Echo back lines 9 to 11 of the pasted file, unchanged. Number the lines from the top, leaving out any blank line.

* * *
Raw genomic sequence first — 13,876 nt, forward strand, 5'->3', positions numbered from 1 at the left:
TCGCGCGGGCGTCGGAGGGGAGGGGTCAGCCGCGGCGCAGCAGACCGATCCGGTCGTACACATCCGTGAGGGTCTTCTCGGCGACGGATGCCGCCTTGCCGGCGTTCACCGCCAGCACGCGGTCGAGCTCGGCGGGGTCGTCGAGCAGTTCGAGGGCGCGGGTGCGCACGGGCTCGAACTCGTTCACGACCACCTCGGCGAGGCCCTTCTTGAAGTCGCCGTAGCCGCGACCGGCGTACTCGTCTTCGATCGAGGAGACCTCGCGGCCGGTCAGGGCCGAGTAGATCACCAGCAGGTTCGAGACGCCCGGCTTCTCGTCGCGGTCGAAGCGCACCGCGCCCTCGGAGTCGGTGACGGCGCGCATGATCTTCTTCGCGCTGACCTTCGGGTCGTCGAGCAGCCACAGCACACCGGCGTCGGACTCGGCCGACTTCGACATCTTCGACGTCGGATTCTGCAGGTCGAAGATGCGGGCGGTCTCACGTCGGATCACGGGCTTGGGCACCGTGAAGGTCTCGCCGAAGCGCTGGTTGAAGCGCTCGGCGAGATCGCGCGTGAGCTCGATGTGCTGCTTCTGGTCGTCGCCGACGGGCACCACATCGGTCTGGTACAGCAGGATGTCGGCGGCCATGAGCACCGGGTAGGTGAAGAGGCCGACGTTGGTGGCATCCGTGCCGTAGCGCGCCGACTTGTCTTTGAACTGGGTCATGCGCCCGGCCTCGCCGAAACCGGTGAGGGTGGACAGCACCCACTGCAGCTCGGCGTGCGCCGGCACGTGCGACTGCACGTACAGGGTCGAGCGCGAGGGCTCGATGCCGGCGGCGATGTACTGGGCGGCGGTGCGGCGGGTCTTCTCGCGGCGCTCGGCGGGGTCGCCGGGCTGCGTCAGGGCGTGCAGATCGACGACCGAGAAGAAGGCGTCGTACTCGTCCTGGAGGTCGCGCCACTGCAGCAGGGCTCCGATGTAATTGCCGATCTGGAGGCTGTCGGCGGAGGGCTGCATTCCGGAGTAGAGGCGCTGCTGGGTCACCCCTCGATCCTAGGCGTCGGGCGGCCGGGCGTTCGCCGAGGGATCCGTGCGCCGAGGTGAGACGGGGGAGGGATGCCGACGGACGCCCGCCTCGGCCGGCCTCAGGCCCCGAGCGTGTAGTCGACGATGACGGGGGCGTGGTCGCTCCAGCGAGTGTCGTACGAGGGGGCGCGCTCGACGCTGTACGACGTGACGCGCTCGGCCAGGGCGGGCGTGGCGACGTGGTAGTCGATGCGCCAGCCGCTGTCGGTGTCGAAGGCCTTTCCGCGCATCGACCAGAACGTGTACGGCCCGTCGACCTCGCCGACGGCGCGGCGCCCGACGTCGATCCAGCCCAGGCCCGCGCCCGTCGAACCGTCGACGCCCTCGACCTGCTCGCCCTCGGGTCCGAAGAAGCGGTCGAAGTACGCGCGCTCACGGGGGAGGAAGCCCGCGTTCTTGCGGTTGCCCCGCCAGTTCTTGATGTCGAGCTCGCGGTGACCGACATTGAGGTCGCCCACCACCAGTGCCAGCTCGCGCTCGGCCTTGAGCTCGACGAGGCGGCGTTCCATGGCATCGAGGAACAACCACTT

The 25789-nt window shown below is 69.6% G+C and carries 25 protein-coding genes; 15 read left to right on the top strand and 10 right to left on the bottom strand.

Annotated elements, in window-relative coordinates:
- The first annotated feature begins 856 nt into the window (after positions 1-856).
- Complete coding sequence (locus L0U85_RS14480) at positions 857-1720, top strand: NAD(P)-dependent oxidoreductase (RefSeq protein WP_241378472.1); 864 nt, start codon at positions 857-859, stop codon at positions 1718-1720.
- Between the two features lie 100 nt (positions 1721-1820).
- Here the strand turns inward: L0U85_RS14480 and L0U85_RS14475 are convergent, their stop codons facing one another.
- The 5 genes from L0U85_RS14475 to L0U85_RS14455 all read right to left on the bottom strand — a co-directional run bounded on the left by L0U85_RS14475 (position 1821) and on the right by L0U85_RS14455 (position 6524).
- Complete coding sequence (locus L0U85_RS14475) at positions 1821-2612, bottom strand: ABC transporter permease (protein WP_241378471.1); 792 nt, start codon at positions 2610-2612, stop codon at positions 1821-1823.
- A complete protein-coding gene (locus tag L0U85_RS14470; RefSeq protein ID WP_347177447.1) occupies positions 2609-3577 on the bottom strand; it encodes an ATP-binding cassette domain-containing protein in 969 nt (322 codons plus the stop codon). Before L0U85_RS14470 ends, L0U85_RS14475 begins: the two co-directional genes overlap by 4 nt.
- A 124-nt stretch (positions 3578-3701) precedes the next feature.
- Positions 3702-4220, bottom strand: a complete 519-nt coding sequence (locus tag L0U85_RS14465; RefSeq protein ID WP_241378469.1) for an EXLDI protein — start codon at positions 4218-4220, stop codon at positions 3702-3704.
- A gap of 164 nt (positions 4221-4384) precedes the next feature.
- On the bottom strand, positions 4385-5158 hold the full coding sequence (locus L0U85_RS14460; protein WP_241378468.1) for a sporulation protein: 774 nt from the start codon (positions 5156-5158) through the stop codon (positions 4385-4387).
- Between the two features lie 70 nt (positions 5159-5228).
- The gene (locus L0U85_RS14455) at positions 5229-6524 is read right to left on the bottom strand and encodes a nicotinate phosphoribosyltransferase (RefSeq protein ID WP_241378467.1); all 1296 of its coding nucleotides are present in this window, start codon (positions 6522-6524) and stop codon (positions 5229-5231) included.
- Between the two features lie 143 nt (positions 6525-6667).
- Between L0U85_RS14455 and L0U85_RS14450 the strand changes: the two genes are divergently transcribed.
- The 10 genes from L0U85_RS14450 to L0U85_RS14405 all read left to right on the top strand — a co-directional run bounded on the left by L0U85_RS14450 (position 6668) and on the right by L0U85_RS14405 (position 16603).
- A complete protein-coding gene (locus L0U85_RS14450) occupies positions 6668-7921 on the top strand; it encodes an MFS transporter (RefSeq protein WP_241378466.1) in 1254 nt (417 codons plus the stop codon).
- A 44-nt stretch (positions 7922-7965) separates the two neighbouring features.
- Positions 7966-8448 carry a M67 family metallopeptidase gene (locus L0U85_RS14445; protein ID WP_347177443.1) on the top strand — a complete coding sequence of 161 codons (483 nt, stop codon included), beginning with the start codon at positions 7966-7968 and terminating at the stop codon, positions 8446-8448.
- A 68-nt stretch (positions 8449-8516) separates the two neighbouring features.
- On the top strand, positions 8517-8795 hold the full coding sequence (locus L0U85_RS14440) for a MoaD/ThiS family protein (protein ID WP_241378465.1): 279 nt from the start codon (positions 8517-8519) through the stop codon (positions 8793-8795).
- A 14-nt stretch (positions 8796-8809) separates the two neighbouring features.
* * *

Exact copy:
- The 5 genes from L0U85_RS14475 to L0U85_RS14455 all read right to left on the bottom strand — a co-directional run bounded on the left by L0U85_RS14475 (position 1821) and on the right by L0U85_RS14455 (position 6524).
- Complete coding sequence (locus L0U85_RS14475) at positions 1821-2612, bottom strand: ABC transporter permease (protein WP_241378471.1); 792 nt, start codon at positions 2610-2612, stop codon at positions 1821-1823.
- A complete protein-coding gene (locus tag L0U85_RS14470; RefSeq protein ID WP_347177447.1) occupies positions 2609-3577 on the bottom strand; it encodes an ATP-binding cassette domain-containing protein in 969 nt (322 codons plus the stop codon). Before L0U85_RS14470 ends, L0U85_RS14475 begins: the two co-directional genes overlap by 4 nt.